With Elizabeth M. Barrett
OP: What should an orthodontist do to ease the fears of his or her staff when a transition is approaching?
Barrett: The most important thing an orthodontist can do to ease the fear of change of any kind is to have a written “vision” statement. Most orthodontists, as business owners, have a vision (statement of purpose) for their practices, but few of them have this important concept written down. That said, it is quite probable that when a transition is being considered, the vision for the future of the practice may be changing. So if there is no written vision statement before the transition process begins, you should at least have one written for the transition. Present it to your staff and perhaps involve them in helping you write up the mission statement for the practice and action steps that correlate with the vision.
Additionally, it is, I think, helpful to have a time line for the transition process. This will give the orthodontist an overview of the “who,” “what,” and “when” in the process, and it will make it easier for him or her to then decide when to start engaging the staff members in the process.
The orthodontists should also be very aware that their staff feels the pressure of being the liaison between the orthodontists and their patients in a changing practice environment.
As the process progresses, it’s a good idea to start scheduling regular meetings with an administrative and a clinical representative (or the whole staff, depending on the size of your team). Review questions that patients might be posing and any issues that need to be resolved.
When an orthodontist is retiring or bringing in a partner to expand a practice, the orthodontist is very aware of how this impacts him/her, but may not be aware of the “ripple effect” on the team. Time does need to be scheduled to answer questions, share ideas, and defuse gossip. You don’t have to share every detail of the transition—financial details, for example—but if you share your vision for the future of the practice, then the team will be more confident that there’s going to be a future, and they will want to be part of it!
OP: How long do you think a transition should take?
Barrett: Personally, I think that transition is a process of discovery that will take as long as it takes. Generally speaking, however, here are my thoughts on three types of transition that might be considered:
- A 50% buy-in with both orthodontists staying in the practice for an extended period of time may require the search for a partner to start sooner, and the transition to partnership may take longer as the orthodontists and staff seek that equilibrium that was discussed above. This could take 5 to 10 years or longer.
- A sale to full ownership may take less time and may occur more often in a fully developed practice than in a midterm practice. The “weight” of the transition, in this scenario, falls more to the new orthodontist/owner to engage the staff in the forward momentum of the practice and the vision being developed by the incoming orthodontist. In this case, staff must be open-minded and prepare to make effective changes quickly.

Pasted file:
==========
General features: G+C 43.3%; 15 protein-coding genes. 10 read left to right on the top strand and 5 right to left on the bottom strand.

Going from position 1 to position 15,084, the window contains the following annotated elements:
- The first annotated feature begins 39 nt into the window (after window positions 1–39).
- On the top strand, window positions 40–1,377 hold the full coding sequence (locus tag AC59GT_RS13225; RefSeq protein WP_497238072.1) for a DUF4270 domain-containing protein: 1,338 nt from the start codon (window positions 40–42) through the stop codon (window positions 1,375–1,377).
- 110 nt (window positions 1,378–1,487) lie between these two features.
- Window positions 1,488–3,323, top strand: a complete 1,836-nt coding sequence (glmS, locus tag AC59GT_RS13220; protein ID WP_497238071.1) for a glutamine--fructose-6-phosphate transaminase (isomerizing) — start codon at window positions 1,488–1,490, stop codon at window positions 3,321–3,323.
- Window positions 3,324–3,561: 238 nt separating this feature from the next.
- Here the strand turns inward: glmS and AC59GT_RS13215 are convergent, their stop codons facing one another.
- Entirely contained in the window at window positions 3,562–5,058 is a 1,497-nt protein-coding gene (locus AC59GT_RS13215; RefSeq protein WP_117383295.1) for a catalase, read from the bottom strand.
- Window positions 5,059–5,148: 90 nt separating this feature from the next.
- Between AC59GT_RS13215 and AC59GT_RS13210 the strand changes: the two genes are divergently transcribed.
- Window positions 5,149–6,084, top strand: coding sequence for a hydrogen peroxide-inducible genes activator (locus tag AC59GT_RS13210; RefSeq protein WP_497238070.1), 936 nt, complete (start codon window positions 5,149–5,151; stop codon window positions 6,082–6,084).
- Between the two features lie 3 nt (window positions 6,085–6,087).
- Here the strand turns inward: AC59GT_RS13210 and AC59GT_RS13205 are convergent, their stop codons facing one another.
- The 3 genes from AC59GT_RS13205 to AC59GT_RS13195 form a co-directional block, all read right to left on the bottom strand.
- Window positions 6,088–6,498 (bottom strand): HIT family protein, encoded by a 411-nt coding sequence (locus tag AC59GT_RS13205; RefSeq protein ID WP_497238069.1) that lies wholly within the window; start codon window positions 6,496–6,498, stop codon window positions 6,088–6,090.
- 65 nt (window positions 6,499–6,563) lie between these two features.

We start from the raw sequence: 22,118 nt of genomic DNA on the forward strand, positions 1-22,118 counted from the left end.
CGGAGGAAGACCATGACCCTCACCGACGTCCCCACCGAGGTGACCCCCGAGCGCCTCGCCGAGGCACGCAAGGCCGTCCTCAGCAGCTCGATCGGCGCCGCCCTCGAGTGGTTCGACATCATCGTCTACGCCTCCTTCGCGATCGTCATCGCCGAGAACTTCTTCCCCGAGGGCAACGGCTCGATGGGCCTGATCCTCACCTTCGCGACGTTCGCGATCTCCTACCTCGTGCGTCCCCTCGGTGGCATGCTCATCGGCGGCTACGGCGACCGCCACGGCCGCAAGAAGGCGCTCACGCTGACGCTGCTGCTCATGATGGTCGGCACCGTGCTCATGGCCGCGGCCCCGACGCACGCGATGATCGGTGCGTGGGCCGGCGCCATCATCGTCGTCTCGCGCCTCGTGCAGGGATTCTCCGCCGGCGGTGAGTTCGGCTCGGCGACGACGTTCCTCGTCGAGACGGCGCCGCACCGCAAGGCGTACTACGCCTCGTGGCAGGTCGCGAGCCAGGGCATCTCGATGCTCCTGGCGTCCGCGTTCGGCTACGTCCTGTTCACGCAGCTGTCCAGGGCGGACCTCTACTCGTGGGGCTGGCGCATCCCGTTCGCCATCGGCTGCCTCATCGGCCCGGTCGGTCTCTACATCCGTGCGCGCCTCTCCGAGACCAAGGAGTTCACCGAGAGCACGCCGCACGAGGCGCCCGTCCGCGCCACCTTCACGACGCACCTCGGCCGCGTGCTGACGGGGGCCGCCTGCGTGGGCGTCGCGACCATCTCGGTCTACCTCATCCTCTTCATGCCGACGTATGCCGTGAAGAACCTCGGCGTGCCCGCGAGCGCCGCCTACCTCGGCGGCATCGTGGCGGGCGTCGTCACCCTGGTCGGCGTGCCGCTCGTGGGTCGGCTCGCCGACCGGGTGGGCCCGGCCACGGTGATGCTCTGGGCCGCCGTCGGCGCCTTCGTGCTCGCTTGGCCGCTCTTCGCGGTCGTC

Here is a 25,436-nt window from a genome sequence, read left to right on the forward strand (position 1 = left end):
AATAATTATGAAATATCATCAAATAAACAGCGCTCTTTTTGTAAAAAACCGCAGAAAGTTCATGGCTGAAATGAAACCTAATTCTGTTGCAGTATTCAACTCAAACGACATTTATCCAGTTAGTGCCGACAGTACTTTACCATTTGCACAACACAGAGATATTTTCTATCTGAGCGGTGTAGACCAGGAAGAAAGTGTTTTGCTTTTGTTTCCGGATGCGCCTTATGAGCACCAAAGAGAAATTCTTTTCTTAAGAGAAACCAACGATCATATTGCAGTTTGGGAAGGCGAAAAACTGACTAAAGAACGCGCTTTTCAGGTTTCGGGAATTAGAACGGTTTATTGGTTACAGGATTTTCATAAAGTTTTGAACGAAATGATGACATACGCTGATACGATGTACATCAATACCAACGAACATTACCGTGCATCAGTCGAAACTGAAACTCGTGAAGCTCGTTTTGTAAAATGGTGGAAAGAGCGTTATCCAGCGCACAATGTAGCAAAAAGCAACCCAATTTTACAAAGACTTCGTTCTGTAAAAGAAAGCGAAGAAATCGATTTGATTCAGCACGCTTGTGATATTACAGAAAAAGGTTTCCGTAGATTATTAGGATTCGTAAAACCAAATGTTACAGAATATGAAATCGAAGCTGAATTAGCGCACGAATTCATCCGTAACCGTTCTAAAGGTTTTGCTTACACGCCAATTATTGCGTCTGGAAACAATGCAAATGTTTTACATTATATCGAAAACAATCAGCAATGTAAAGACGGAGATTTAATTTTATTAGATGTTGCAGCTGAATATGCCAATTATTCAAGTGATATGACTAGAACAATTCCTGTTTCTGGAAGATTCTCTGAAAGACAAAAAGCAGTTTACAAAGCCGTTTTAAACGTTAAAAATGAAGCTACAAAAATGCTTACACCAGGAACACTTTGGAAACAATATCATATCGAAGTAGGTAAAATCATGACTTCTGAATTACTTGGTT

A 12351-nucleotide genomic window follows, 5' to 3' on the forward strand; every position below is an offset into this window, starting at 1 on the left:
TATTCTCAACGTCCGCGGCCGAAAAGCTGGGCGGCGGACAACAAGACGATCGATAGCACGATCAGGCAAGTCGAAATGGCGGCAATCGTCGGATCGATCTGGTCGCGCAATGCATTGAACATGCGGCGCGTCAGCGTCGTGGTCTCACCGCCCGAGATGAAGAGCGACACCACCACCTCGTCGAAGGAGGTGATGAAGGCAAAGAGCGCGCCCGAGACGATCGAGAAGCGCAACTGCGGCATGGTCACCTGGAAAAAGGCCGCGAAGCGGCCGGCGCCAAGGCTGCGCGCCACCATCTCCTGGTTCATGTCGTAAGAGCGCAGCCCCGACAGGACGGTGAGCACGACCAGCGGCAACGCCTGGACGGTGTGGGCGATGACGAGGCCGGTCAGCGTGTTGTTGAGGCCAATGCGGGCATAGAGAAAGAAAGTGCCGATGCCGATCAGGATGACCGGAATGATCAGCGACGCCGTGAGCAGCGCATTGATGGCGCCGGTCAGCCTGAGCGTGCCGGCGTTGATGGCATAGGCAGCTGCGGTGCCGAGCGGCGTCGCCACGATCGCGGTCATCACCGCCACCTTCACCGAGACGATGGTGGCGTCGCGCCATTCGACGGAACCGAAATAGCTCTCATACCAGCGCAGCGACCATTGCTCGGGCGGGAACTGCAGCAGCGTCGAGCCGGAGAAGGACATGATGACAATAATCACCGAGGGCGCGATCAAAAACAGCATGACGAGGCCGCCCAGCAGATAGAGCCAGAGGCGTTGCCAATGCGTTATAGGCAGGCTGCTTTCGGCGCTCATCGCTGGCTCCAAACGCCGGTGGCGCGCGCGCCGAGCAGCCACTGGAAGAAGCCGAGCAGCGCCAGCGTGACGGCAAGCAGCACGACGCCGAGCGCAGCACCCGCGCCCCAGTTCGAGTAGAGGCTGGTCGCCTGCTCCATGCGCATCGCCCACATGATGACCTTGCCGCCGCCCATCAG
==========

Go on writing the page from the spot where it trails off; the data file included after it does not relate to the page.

- A transition that involves a set date for transfer of ownership will be a mix of the two previously mentioned scenarios. Because the process, in any case, involves a significant amount of paperwork, valuations, meetings, and documentation, a time line is extraordinarily helpful to keep things on track. At the same time, the orthodontists should work together to build an effective, relational environment in which patients and staff can thrive going forward. Because orthodontic treatment times often have a time frame of 2 to 3 years, it is reasonable to consider having the transition take approximately 2 years to complete in this scenario.
- This is the second part of a two-part interview. You can read the first part by following the link in the “Related Articles” box below.
A final word or two: Remember that a practice in transition is a dynamic environment. In addition to forming the partnership relationship, providing your patients with the care they have come to expect, and leading your staff, there will be meetings withconsultants—legal advisers, accountants, and your management staff—and there will be documents, and more documents, to review. How you present yourself will trickle down to your staff and patients. Be diligent in your review process, be patient with your staff, be positive and affirming, don’t rush the process—unless you have to—and stay centered and, of course, vision-driven.
Elizabeth M. Barrett is the practice administrator for David R. Musich, DDS, and Matthew J. Busch, DDS, Ltd. She spoke on the topic of transitions at the 2007 AAO Annual Session. She can be reached at /i>